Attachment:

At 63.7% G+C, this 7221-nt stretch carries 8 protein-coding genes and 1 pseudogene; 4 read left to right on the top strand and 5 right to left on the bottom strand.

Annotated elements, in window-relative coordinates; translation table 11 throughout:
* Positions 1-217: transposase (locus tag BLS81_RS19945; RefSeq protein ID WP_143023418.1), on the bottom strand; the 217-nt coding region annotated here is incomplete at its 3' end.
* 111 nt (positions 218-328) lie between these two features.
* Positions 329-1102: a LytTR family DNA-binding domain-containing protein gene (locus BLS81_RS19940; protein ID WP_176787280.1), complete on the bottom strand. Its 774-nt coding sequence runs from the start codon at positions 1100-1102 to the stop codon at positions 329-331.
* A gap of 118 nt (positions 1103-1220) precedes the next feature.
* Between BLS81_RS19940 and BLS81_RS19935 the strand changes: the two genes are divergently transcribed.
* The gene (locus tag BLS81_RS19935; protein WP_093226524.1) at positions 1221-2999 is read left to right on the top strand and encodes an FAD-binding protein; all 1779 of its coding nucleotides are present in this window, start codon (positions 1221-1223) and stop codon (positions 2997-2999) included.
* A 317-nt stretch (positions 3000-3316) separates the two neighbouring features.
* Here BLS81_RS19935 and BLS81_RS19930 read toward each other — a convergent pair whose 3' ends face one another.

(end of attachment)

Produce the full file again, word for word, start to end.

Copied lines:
At 63.7% G+C, this 7221-nt stretch carries 8 protein-coding genes and 1 pseudogene; 4 read left to right on the top strand and 5 right to left on the bottom strand.

Annotated elements, in window-relative coordinates; translation table 11 throughout:
* Positions 1-217: transposase (locus tag BLS81_RS19945; RefSeq protein ID WP_143023418.1), on the bottom strand; the 217-nt coding region annotated here is incomplete at its 3' end.
* 111 nt (positions 218-328) lie between these two features.
* Positions 329-1102: a LytTR family DNA-binding domain-containing protein gene (locus BLS81_RS19940; protein ID WP_176787280.1), complete on the bottom strand. Its 774-nt coding sequence runs from the start codon at positions 1100-1102 to the stop codon at positions 329-331.
* A gap of 118 nt (positions 1103-1220) precedes the next feature.
* Between BLS81_RS19940 and BLS81_RS19935 the strand changes: the two genes are divergently transcribed.
* The gene (locus tag BLS81_RS19935; protein WP_093226524.1) at positions 1221-2999 is read left to right on the top strand and encodes an FAD-binding protein; all 1779 of its coding nucleotides are present in this window, start codon (positions 1221-1223) and stop codon (positions 2997-2999) included.
* A 317-nt stretch (positions 3000-3316) separates the two neighbouring features.
* Here BLS81_RS19935 and BLS81_RS19930 read toward each other — a convergent pair whose 3' ends face one another.